Reviewed by Robert Hood
In the general category of Good Horror Films, there are those that gain their status by the sheer exuberance of their handling of the tropes. These bring an illicit joie de vivre to the freakish monstrosity, darkness and unnatural threat, entertaining viewers with a special frisson that creeps us out, horrifies us, excites us and comforts us all at the same time. Such films are characterised as Lots of Fun.
Then there’s horror films like The Exorcist. Sure, as we learn in Danel Olson’s new and extremely comprehensive book on William Friedkin’s award-winning and influential movie, the director didn’t consider it to be a horror film at all — but reading what he does consider to be Horror, it’s easy to conclude that this denial is based on one of those idiosyncratic and limited definitions of the genre that all too commonly lie behind comments made about it even by practitioners. For me, as a horror writer and long-term fan of horror cinema, The Exorcist ticks all my boxes for not only being of the Horror genre but also for being up the top of its class. This is the real deal and I love it for that.
But how exactly does it differ from the first category I mentioned above? It certainly has a high creep-out factor. It horrifies with the best of them. It’s rather less exciting, in thriller terms, than many of its ilk, but it excites in other more profound ways. It doesn’t offer a lot of comfort, even though in the end it is an heroic, and redemptive, sacrifice on the part of the main character that saves Innocence, and such sacrifice tends to leave us, if briefly, feeling a little better about the fate of humanity. On the whole, however, The Exorcist is a difficult film to describe as “lots of fun”. In fact, watching it can be an emotionally grueling experience.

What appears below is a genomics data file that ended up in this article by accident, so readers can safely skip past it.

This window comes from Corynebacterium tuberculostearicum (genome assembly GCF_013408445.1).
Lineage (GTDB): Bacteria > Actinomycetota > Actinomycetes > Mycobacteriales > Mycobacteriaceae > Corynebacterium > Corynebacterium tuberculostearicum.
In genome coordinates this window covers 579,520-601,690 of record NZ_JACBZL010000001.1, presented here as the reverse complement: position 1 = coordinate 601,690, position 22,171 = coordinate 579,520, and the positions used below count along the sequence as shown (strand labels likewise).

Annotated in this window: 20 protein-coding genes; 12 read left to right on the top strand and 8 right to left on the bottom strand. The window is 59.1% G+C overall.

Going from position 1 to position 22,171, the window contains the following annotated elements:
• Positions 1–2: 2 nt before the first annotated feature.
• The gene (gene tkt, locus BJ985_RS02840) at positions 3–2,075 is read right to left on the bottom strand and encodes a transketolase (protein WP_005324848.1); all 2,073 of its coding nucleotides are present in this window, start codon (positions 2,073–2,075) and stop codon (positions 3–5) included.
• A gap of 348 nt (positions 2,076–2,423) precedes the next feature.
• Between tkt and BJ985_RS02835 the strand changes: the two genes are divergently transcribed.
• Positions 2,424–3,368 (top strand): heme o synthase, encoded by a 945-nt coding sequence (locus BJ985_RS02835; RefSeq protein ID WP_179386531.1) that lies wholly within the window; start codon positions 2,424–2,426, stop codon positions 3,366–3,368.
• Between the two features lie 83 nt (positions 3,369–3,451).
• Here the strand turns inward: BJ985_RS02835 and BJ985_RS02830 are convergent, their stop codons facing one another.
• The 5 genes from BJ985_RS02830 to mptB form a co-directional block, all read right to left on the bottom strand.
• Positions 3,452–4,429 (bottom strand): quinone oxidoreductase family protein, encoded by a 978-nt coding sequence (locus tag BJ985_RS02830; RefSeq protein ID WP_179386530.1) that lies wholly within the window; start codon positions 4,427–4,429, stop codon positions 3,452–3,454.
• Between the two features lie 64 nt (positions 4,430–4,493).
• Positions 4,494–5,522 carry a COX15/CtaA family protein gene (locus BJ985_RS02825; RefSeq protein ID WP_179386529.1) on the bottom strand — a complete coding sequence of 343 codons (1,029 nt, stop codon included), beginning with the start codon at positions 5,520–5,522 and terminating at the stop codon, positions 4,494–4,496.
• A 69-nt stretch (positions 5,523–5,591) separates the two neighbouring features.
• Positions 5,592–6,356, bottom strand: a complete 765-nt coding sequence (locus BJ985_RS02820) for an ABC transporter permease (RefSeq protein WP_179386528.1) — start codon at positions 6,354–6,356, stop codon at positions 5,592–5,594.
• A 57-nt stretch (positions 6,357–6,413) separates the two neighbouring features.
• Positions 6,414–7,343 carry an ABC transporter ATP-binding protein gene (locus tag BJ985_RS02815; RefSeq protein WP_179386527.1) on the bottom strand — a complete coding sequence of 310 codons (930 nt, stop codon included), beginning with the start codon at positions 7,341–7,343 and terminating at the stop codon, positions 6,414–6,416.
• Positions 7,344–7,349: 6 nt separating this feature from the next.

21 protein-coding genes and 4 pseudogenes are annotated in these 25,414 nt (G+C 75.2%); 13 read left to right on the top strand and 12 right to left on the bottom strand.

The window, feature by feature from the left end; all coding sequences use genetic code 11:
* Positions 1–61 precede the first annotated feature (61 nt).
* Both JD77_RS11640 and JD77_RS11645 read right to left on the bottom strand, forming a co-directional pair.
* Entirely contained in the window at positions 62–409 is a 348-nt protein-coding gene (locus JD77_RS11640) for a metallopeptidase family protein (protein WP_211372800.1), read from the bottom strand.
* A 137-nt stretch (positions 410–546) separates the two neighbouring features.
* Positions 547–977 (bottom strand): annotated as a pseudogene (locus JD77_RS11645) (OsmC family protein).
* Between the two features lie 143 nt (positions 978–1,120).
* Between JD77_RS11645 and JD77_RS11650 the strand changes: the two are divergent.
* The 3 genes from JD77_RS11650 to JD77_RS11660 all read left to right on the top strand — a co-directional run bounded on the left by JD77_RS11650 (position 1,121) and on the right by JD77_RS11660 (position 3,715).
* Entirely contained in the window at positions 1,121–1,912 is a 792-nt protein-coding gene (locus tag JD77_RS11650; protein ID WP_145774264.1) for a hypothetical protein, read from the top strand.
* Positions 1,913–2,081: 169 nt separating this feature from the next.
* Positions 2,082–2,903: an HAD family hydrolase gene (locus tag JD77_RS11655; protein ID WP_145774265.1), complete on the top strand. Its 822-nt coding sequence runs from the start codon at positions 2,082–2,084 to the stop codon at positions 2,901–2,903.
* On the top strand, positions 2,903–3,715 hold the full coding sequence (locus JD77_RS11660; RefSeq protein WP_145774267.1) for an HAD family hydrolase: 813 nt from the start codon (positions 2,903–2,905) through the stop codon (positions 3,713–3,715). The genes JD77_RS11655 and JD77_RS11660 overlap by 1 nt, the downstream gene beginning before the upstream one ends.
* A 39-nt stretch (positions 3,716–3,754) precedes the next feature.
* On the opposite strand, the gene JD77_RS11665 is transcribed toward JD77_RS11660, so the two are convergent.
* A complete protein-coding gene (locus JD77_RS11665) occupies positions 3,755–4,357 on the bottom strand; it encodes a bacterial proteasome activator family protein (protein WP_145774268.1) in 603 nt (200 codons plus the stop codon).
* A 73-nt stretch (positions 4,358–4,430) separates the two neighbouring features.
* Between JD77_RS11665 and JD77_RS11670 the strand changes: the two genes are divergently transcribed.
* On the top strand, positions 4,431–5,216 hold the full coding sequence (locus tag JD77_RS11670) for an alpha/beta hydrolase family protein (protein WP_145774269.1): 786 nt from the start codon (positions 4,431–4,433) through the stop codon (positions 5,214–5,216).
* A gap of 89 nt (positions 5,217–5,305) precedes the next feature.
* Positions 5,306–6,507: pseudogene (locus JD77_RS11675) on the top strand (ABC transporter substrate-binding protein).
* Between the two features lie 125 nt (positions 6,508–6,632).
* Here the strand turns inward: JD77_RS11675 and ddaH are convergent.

Let me tell you an anecdote. In 1973 when the film was showing in Sydney, the cousin of a close friend of mine went along to see what all the buzz was about. He came from a strong religious background and was reportedly a member of the ultra-conservative Opus Dei movement within the Catholic Church — an order given some considerable negative criticism in recent times for its alleged extremist tendencies as depicted in Dan Brown’s novel The Da Vinci Code and the 2006 film version of it. This particular viewer’s experience of seeing The Exorcist certainly proved to be a traumatic one. Reacting to the horrific manifestations of Pazuzu that the film depicts, he suffered some sort of fit during the main exorcism scene (or thereabouts) and fainted in shock, requiring cinema staff to help him from the auditorium so he could receive medical assistance. It’s hard not to see the influence of deep-seated conviction, expressed via the film’s powerful imagery, in this reaction. To his mind, the film’s reality couldn’t be interpreted as mere entertainment.
For me, however, it’s not the accuracy or assumed reality of its central subject matter that makes it a great horror film. What puts The Exorcist in the upper echelons of the genre is the emotional and thematic depth of it and the artistry that went into its creation. This is not some throw-away entertainment, but unequivocally a “serious” work of cinematic fiction — multi-layered, dramatic, character-driven and metaphorically powerful. There’s little wonder that it earned a reputation as the first horror movie to gain a Best Film Oscar nomination. Combined with its ongoing influence, it can be considered not just a “Cult Classic” but a genuine Classic.